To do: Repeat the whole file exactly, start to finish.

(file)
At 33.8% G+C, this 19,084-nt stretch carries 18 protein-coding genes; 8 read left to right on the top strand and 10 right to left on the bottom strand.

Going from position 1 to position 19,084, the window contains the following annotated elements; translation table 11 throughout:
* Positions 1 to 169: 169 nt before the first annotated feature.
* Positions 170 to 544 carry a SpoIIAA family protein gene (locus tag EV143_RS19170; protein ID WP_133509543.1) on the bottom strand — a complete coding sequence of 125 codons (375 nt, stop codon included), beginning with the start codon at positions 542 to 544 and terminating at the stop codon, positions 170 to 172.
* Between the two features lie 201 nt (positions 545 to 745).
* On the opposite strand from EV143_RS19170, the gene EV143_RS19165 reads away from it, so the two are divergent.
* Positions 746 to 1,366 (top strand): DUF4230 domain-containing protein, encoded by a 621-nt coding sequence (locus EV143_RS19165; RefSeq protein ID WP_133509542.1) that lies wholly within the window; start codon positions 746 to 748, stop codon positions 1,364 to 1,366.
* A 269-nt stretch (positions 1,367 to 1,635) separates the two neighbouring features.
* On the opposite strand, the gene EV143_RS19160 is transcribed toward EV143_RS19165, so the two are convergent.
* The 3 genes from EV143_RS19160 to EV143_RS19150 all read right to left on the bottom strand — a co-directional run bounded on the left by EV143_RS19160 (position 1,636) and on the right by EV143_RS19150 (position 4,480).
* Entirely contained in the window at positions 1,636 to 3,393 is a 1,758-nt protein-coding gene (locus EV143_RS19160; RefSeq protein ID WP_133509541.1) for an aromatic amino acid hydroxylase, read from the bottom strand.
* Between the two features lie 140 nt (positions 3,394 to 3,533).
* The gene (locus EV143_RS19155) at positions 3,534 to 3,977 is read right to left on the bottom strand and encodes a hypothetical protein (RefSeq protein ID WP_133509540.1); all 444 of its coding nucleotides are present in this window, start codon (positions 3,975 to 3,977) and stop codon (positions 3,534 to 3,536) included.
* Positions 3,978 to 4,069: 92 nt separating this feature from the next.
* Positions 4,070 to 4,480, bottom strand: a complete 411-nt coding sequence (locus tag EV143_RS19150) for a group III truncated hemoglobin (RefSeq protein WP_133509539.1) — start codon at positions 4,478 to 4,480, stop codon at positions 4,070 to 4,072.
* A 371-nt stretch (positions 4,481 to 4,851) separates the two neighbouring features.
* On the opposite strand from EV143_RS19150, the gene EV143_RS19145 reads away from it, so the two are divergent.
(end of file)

At 33.8% G+C, this 19,084-nt stretch carries 18 protein-coding genes; 8 read left to right on the top strand and 10 right to left on the bottom strand.

Going from position 1 to position 19,084, the window contains the following annotated elements; translation table 11 throughout:
* Positions 1 to 169: 169 nt before the first annotated feature.
* Positions 170 to 544 carry a SpoIIAA family protein gene (locus tag EV143_RS19170; protein ID WP_133509543.1) on the bottom strand — a complete coding sequence of 125 codons (375 nt, stop codon included), beginning with the start codon at positions 542 to 544 and terminating at the stop codon, positions 170 to 172.
* Between the two features lie 201 nt (positions 545 to 745).
* On the opposite strand from EV143_RS19170, the gene EV143_RS19165 reads away from it, so the two are divergent.
* Positions 746 to 1,366 (top strand): DUF4230 domain-containing protein, encoded by a 621-nt coding sequence (locus EV143_RS19165; RefSeq protein ID WP_133509542.1) that lies wholly within the window; start codon positions 746 to 748, stop codon positions 1,364 to 1,366.
* A 269-nt stretch (positions 1,367 to 1,635) separates the two neighbouring features.
* On the opposite strand, the gene EV143_RS19160 is transcribed toward EV143_RS19165, so the two are convergent.
* The 3 genes from EV143_RS19160 to EV143_RS19150 all read right to left on the bottom strand — a co-directional run bounded on the left by EV143_RS19160 (position 1,636) and on the right by EV143_RS19150 (position 4,480).
* Entirely contained in the window at positions 1,636 to 3,393 is a 1,758-nt protein-coding gene (locus EV143_RS19160; RefSeq protein ID WP_133509541.1) for an aromatic amino acid hydroxylase, read from the bottom strand.
* Between the two features lie 140 nt (positions 3,394 to 3,533).
* The gene (locus EV143_RS19155) at positions 3,534 to 3,977 is read right to left on the bottom strand and encodes a hypothetical protein (RefSeq protein ID WP_133509540.1); all 444 of its coding nucleotides are present in this window, start codon (positions 3,975 to 3,977) and stop codon (positions 3,534 to 3,536) included.
* Positions 3,978 to 4,069: 92 nt separating this feature from the next.
* Positions 4,070 to 4,480, bottom strand: a complete 411-nt coding sequence (locus tag EV143_RS19150) for a group III truncated hemoglobin (RefSeq protein WP_133509539.1) — start codon at positions 4,478 to 4,480, stop codon at positions 4,070 to 4,072.
* A 371-nt stretch (positions 4,481 to 4,851) separates the two neighbouring features.
* On the opposite strand from EV143_RS19150, the gene EV143_RS19145 reads away from it, so the two are divergent.